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Document Type:Latin Dissertation
Language of Document:English
Record Number:54750
Doc. No:TL24704
Call number:‭NR64283‬
Main Entry:Chandra Bhan Singh
Title & Author:Detection of insect and fungal damage and incidence of sprouting in stored wheat using near-infrared hyperspectral and digital color imagingChandra Bhan Singh
College:University of Manitoba (Canada)
Date:2009
Degree:Ph.D.
student score:2009
Page No:154
Abstract:Canada has a reputation of exporting high quality grain globally. Wheat grain quality is defined by several parameters, of which insect and fungal damage and sprouting are considered important degrading factors. There is an increasing demand among grain buyers and consumers towards zero-tolerance to contamination in grain and processed grain products. At present, Canadian wheat is inspected and graded manually by Canadian Grain Commission (CGC) inspectors at grain handling facilities or in the CGC laboratories. Visual inspection methods are time consuming, less efficient, subjective, and require experienced personnel. Therefore, an alternative, rapid, objective, accurate, and cost effective technique is needed for grain quality monitoring in real-time which can potentially assist or replace the manual inspection process. Insect-damaged wheat samples by the species of rice weevil ( Sitophilus oryzae), lesser grain borer (Rhyzopertha dominica ), rusty grain beetle (Cryptolestes ferrugineus), and red flour beetle (Tribolium castaneum); fungal-damaged wheat samples by the species of storage fungi namely Penicillium spp., Aspergillus glaucus group, and Aspergillus niger; and artificially sprouted and midge-damaged wheat kernels were obtained from the Cereal Research Centre (CRC), Agriculture and Agri-Food Canada, Winnipeg, Canada. Healthy and damaged wheat kernels were imaged using a long-wave near-infrared (LWNIR) and a short-wave near-infrared (SWNIR) hyperspectral imaging system and an area-scan color camera. The hypersrptral data from both LWNIR and SWNIR were analyzed using multivariate image analysis (MVI) after applying pre-processing and calibration techniques. The wavelengths corresponding to the highest principal components (PC) factor loadings were considered to be significant. Up to six statistical features (maximum, minimum, mean, median, standard deviation, and variance) and histogram features from the significant wavelengths images were extracted and given as input to various classifiers. From the color images of individual kernels, 230 features (123 colour, 56 textural, and 51 morphological features) were extracted and the top 10 features from 123 color features and combined 230 features were selected and given as input to various classifiers. These top features were also combined with the SWNIR features to develop classification models. Linear, quadratic, and Mahalanobis discriminant analysis classifiers were used to develop supervised classification algorithms. Back propagation neural network (BPNN) classifiers were also investigated for their performance. Long-wave NIR hyperspectral imaging gave high accuracy in classifying healthy and damaged wheat kernels and detected 85.0-100.0% healthy and insect-damaged kernels, 95-100.0% healthy and fungal-infected kernels, and 85.0-100.0% healthy and sprouted kernels in two-way classification. The SWNIR hypersepcrtal imaging gave high damage detection rate but caused high false positive errors of up to 28.0% and misclassified healthy kernels as damaged. In some cases, the top features from color images also resulted in high false positive errors. Combined features from color and SWNIR images gave very high classification accuracy and detected 91.0-100.0% healthy and insect damaged, 99.0-100.0% healthy and fungal damaged, and 95.3-99.3% healthy and sprouted (midge-damaged) wheat kernels. Classification results of statistical discriminant classifiers were better than the BPNN classifiers.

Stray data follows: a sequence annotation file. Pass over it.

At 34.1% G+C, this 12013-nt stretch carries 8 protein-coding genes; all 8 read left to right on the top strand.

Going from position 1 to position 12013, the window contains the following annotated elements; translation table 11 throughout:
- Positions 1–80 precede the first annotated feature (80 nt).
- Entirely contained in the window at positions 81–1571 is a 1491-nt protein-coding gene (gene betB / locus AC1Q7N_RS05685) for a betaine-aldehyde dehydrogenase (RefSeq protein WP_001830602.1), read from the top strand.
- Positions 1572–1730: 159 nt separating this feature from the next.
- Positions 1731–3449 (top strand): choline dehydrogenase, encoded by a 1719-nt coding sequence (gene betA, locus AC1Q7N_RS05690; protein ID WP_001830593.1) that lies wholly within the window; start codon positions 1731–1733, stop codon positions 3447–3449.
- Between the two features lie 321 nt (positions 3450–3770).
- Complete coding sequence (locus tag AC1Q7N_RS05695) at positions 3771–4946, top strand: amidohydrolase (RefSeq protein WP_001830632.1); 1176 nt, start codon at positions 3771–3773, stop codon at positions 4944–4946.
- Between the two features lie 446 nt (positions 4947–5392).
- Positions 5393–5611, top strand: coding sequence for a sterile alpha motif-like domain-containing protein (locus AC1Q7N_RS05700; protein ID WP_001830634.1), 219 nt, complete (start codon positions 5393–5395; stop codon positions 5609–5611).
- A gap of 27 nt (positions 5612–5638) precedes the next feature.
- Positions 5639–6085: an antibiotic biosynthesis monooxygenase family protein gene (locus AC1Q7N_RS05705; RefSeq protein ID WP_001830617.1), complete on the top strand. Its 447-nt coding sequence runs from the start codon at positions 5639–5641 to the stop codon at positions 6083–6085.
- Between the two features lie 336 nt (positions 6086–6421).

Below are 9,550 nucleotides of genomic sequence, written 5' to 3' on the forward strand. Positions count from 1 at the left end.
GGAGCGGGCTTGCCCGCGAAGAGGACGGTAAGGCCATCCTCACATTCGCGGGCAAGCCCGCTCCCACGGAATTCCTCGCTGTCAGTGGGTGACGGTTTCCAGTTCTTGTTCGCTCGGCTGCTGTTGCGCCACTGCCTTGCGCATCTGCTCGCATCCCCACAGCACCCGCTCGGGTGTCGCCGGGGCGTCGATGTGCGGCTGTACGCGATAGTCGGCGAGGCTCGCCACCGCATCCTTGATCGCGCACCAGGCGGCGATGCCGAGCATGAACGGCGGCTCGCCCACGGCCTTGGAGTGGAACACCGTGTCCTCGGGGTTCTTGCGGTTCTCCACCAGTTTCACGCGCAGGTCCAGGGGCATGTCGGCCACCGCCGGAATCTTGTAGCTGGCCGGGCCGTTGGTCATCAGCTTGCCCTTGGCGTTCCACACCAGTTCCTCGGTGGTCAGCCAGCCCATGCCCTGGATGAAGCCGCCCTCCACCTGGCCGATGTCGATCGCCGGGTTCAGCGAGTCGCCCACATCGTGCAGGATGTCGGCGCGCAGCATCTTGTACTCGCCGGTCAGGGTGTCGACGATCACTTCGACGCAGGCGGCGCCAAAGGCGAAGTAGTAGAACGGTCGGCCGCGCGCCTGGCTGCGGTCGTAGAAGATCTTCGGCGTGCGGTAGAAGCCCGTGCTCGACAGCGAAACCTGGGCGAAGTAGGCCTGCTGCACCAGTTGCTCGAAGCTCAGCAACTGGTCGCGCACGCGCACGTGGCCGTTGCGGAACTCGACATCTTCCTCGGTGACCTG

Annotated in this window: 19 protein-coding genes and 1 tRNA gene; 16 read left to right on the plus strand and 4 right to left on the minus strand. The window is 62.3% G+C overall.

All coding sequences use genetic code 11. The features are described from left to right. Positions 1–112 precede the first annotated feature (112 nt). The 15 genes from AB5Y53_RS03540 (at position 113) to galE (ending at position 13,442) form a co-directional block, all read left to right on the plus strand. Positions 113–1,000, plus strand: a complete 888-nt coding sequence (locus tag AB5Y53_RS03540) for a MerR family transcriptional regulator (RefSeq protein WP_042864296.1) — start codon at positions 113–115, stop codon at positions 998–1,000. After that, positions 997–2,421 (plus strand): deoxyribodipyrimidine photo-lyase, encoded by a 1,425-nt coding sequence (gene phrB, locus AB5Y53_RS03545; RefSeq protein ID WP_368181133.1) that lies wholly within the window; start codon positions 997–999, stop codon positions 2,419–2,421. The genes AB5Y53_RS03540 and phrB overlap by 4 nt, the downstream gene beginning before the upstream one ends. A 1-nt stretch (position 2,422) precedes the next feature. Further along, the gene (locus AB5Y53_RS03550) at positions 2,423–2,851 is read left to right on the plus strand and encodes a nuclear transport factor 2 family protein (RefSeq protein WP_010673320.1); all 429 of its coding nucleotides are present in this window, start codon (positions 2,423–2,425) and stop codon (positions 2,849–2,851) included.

Subject:Applied sciences; Fungal damage; Insect damage; Sprouting; Stored wheat; Agricultural engineering; 0539:Agricultural engineering
Added Entry:University of Manitoba (Canada)